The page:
Tsuang MT, Williams WM, Simpson JC, Lyons MJ. Pilot Study of Spirituality and        Mental Health in Twins. Am J Psychiatry 2002; 159: 486-488



1 Here, Levenson et al. cites the following authors, all of which have expanded upon the genetic and environmental influences on family, twin or adoption studies: Plomin and Rowe, 1977; Jang et al. 1996; Jang et al. 1998; Nigg and Goldsmith, 1998; Borkenau et al. 2001; McCrae et al. 2001; Ono et al. 2002; Farmer et al. 2003

 2 Previc (2006) refers to the following studies for a further investigation regarding this issue: D’Onofrio, Eaves, Murrelle, Maes, & Spilka, 1999; Eaves, Martin, & Heath, 1990; Waller, Kojetin, Bouchard, Lykken, & Telelgen, 1990.

3 For a further discussion on the limitations of self-report, see Svrakic (2002).

4 Note: In a recent study whereby the TCI was administered to 391 individuals, Levenson et al. found that novelty seeking was the strongest positive predictor of self-transcendence along with meditative practice (Levenson 2005).  I mention this relation between novelty seeking and self-transcendence only because it is a point of contention among researchers.  Those in favor of a “genetic origin to self-transcendence” often form this association to prove genetic predispositions. For more information, please refer to Hamer (2004).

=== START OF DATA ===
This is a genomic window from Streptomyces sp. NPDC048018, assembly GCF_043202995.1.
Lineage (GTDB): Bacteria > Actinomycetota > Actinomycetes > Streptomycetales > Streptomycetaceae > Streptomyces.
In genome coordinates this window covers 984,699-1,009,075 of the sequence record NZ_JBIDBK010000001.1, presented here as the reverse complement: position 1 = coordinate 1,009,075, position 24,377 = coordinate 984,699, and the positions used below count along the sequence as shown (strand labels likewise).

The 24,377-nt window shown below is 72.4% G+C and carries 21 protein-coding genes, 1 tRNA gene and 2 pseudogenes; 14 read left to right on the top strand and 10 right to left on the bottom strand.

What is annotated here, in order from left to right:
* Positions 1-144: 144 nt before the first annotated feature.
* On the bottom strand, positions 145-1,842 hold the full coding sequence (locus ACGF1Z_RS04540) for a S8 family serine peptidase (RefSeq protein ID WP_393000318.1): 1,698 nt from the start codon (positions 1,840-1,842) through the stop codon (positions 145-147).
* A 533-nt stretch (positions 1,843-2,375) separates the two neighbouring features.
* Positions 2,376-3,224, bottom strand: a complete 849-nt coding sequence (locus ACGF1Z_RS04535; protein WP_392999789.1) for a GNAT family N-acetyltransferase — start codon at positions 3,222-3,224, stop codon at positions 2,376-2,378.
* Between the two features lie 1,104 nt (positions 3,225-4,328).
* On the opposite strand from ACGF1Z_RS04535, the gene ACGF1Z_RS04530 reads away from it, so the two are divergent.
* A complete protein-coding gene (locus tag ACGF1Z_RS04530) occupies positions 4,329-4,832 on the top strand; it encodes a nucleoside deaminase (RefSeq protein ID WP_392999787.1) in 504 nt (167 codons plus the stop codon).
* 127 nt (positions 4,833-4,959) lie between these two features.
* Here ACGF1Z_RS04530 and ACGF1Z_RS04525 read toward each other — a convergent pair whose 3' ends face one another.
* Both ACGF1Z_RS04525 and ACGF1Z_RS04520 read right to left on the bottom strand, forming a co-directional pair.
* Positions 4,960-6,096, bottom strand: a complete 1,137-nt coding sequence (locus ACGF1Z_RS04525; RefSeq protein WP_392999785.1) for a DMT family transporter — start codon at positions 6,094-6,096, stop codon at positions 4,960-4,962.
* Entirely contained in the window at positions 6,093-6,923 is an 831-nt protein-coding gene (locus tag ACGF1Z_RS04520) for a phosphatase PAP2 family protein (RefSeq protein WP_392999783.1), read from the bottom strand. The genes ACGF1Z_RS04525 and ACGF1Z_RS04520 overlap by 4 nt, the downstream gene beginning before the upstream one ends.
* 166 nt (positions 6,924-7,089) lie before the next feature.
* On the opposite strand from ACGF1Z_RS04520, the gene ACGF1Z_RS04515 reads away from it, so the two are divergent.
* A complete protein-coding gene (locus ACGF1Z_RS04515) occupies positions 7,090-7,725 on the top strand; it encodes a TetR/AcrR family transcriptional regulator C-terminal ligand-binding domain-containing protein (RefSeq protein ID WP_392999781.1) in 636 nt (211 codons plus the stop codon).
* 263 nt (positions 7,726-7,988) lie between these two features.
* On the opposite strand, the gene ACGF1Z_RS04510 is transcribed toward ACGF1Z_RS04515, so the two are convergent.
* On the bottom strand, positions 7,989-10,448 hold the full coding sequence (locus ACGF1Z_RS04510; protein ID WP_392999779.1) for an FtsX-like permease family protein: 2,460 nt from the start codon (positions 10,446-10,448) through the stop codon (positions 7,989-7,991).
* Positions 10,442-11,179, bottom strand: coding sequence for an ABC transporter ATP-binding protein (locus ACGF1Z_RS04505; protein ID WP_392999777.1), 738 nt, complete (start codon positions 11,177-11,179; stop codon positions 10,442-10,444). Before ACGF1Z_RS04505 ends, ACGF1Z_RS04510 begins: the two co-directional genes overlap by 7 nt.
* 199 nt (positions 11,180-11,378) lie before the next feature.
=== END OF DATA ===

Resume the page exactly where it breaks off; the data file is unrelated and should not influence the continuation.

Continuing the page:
5 It is important to note that the same issue regarding animal models arises with the 5-HTT gene as occurred with the DRD4 gene. Currently, there is no method to measure self-transcendence or spirituality in animals.  However, research shows that “p-chlorophenylalanine induces greater sensitivity to sensory stimuli and facilitates greater perceptual arousal in rodents” (Borg 2003). These observations do support the finding that the serotonin system is at least partially responsible for the inhibition of sensory stimuli and spontaneous arousal; decreased serotonin transmission may therefore account for phantom sensory stimuli (Borg 2003). According to Borg et al. these characteristics strike great resemblance to human spiritual experience, though animal models in this context are ineffectual.

6 Both Lorenzi et al. (2005) and Ham et al. (2004) discuss the limitations of their study. Firstly, other genes and regulating processes may have accounted for these findings. Secondly, there were broad differences observed in the sample, and the study was limited by a small sample size. With regard to the Lorenzi et al. (2005), there is a likelihood of “epistatic interactions” among the various genes that are associated with personality. This is important, considering the fact that subjects were patients suffering from mood disorders. 

7 The researchers do recognize that the advantage of microarray analyses includes its ability to study the regulation of several genes simultaneously or even the entire genome in a single experiment (Li et al. 2005).